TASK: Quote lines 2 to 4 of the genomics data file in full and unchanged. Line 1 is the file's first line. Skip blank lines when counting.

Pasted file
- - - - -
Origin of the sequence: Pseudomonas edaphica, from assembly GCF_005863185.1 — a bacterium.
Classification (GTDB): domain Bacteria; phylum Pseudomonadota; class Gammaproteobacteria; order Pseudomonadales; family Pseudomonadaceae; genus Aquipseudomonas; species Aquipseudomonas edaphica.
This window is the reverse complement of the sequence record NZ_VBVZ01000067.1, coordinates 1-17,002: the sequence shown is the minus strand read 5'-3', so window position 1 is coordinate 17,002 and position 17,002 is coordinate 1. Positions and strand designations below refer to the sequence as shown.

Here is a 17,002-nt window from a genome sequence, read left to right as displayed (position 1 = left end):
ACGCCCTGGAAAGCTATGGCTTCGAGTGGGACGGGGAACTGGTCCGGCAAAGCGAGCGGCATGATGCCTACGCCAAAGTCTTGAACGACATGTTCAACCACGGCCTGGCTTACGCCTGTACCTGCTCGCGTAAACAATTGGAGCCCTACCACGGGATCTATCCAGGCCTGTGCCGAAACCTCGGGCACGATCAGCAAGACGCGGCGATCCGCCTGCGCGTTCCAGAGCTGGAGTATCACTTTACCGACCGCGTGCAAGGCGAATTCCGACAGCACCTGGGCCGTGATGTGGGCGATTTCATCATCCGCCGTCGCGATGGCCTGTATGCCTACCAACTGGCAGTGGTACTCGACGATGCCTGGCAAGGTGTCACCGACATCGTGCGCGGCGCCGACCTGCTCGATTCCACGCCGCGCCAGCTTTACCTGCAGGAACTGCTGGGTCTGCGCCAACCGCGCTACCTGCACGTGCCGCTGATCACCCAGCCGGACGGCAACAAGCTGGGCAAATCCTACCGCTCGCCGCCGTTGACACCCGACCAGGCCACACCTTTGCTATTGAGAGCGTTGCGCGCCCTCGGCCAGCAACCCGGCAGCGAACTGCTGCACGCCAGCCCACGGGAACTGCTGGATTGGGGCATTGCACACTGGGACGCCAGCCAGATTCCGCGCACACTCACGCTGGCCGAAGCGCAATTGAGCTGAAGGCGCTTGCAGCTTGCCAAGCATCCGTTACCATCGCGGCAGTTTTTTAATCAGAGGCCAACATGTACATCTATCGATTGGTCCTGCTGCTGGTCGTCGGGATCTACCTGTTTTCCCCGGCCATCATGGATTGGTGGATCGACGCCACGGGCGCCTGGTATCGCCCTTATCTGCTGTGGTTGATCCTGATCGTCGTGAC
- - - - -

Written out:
Classification (GTDB): domain Bacteria; phylum Pseudomonadota; class Gammaproteobacteria; order Pseudomonadales; family Pseudomonadaceae; genus Aquipseudomonas; species Aquipseudomonas edaphica.
This window is the reverse complement of the sequence record NZ_VBVZ01000067.1, coordinates 1-17,002: the sequence shown is the minus strand read 5'-3', so window position 1 is coordinate 17,002 and position 17,002 is coordinate 1. Positions and strand designations below refer to the sequence as shown.

Here is a 17,002-nt window from a genome sequence, read left to right as displayed (position 1 = left end):